Eye is surrounded by the Para-nasal sinuses. In children, the sinuses are small and they increase in size as the child grows. Children are vulnerable to sinus infections as a consequence of upper respiratory tract infections reducing the ciliary clearance from the sinuses and fluid stasis. Sinus infections in turn can be dangerous to the eyes as the distance between sinuses and eye is very small in children especially the medial walls of the orbits which is paper thin aptly named- lamina paprycea.
Once the incision wound had completely healed, it was like he never had a surgery. Even the patient himself couldn’t locate the scar. The is the benefit of a minimally invasive surgery and aesthetically planned surgery. Even though the entire orbital lobe of the lacrimal gland was excised, there was no dry eye in the patient. This is because most of the regular lacrimation is by minor lacrimal glands spread out throughout the conjunctiva (transparent layer on the eyeball).
The histopathology of the mass turned out to be characteristic of tissue infected with Mycobacterium Tuberculosis. In the sub-continent, tuberculosis (TB) is always a differential even when tests for TB turn out to be negative. Histopathology is gold standard for diagnosing TB. Orbital TB though not always a top clinical diagnosis it is not uncommon.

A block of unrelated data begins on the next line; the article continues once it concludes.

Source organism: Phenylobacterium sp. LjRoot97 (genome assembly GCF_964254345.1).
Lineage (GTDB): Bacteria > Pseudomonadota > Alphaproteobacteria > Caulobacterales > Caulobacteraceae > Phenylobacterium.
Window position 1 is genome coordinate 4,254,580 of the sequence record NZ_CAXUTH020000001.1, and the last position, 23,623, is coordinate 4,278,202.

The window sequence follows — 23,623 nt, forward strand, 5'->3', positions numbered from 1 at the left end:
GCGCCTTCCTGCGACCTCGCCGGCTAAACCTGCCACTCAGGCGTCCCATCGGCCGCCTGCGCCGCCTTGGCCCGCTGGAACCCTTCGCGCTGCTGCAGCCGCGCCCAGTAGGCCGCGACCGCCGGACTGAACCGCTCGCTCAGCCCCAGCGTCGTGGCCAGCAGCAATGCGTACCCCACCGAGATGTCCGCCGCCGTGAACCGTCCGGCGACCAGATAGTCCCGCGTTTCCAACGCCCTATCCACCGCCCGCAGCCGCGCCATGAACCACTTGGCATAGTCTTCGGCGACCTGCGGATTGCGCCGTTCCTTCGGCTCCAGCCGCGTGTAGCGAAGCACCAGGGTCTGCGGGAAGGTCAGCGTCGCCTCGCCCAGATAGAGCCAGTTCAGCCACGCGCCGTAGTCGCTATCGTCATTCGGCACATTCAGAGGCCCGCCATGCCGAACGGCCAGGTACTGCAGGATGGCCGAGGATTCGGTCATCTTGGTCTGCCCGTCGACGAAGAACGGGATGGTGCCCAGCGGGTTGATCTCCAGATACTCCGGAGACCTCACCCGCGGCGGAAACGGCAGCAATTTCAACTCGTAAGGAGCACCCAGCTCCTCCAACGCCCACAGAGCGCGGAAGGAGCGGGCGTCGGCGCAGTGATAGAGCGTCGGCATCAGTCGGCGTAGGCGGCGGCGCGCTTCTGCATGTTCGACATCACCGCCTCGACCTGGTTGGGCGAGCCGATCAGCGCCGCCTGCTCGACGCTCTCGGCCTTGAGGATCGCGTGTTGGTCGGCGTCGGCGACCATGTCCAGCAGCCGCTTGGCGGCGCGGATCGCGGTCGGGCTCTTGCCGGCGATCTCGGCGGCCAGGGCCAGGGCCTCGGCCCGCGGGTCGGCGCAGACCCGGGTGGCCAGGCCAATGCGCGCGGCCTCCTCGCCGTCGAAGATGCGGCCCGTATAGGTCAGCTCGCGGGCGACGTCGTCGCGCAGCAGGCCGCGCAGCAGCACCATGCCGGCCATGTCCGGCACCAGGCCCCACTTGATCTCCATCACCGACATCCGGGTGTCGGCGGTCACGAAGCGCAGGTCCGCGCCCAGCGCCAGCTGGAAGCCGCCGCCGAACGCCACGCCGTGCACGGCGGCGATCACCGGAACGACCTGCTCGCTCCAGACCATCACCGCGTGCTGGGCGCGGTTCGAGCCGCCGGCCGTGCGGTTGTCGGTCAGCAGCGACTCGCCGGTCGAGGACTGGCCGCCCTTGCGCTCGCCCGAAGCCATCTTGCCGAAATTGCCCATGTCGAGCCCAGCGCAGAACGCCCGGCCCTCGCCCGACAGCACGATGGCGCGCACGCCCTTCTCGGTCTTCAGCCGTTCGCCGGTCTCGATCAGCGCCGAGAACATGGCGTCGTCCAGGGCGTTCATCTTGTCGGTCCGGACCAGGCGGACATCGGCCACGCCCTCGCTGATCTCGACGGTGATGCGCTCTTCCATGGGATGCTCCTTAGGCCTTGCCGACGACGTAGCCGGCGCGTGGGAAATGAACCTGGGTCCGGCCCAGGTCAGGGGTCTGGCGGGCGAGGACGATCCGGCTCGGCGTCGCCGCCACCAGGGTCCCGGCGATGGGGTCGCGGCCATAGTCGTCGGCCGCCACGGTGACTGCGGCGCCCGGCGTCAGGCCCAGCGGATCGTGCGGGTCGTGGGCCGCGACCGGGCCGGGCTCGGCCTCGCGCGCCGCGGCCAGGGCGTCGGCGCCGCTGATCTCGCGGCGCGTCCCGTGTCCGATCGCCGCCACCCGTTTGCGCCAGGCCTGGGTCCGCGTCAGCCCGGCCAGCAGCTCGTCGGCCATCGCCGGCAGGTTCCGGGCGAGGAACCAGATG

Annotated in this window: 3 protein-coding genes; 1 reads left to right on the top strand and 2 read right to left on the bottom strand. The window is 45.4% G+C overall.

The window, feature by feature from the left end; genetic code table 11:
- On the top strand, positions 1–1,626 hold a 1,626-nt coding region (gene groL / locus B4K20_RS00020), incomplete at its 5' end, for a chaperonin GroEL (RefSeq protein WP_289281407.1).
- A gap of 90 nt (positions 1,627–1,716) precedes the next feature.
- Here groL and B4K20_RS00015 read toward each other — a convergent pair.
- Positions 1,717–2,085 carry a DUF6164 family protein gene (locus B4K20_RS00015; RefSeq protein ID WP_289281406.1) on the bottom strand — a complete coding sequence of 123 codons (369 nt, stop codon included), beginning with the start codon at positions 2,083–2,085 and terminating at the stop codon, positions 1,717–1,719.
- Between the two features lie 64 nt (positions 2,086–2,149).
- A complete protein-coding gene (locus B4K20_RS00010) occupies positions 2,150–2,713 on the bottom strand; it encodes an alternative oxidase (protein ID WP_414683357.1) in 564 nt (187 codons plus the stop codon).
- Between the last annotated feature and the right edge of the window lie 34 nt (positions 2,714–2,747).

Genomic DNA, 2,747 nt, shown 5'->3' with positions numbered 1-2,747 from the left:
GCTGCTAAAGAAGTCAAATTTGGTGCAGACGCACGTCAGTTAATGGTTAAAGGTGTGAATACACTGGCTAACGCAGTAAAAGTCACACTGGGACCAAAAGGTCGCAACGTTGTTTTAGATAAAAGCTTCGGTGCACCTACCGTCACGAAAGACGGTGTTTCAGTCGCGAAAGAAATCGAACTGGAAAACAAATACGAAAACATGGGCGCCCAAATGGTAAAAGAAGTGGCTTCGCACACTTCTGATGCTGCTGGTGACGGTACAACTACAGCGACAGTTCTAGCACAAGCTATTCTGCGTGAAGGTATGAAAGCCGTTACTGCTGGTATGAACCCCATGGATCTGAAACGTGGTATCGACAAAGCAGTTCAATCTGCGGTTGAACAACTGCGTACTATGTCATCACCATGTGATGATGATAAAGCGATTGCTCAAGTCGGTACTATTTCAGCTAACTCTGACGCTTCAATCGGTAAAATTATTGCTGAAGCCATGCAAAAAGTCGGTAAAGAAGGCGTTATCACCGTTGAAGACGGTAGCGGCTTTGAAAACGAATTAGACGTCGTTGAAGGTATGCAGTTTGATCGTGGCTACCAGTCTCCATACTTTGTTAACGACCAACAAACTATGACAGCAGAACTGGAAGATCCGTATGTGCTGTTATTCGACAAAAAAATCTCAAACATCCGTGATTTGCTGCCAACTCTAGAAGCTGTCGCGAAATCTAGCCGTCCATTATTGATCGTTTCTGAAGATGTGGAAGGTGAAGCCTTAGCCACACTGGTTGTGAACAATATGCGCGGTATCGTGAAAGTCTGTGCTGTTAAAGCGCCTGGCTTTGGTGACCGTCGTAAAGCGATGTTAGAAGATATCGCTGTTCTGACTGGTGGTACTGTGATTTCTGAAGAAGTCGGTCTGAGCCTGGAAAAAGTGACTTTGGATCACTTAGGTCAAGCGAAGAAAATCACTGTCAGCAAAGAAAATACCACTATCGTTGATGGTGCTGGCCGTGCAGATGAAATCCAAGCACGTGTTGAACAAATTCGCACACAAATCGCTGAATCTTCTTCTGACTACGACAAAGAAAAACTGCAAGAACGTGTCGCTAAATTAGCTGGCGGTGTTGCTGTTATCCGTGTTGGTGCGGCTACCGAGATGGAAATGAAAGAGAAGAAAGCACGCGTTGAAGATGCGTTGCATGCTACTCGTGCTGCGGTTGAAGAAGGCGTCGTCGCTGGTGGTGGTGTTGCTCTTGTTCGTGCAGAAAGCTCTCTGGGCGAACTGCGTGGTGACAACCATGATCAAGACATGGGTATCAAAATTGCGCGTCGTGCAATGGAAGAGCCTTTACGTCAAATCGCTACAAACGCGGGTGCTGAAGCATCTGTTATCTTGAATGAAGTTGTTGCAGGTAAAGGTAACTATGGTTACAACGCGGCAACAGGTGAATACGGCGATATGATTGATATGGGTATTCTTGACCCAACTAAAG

Dermoid cyst (also known as choristoma) is a benign tumor growing out of a embryonic suture line. The tumour consists of normal cells occurring in an abnormal location. It is usually diagnosed in children when it is first visible but it is not uncommon to have adults coming to the clinic to know if it can be removed.
The MRI scan showed a large intraconal well defined mass sitting right next to the optic nerve causing mass effect which in turn was causing diminution of vision. My working differentials going into surgery- based on location and imaging was Cavernous Hemangioma, Fibrous Histiocytoma, Dermoid cyst, Schwannoma among others.
Nothing beats the feeling of being able to remove a skull base tumour through a small incision in the upper eyelid crease. This here is after the tumour has been completely excised. This picture shows the amount of exposure we can achieve by just the orbital route and also that’s me admiring the orbital anatomy for a few seconds before closing up.
It is very rare that oculoplastic surgeons are asked to provide access to interventional neuro-radiologists. This is one such case. We have performed such interventions in 3 cases till date at our hospital with similarly successful outcomes. The important thing to remember as a surgeon while accessing the SOV is that the vein is arterialised due to the CCF and bleeding can be very severe is the vessel wall is damaged.
In an earlier era, these tumours would be removed via a craniotomy (brain surgery) by neurosurgeons or a disfiguring open surgery sometimes causing the loss of vision in the involved eye by other surgeons- that’s way too much morbidity for a benign tumour. But with the advent of modern day techniques and skilled oculoplastic surgeons performing orbitotomy today to remove such tumours, this surgery’s risks and complications is very low with the added advantage of a scarless as well as without even having to remove bone. This surgery is followed by a mostly uneventful recovery period.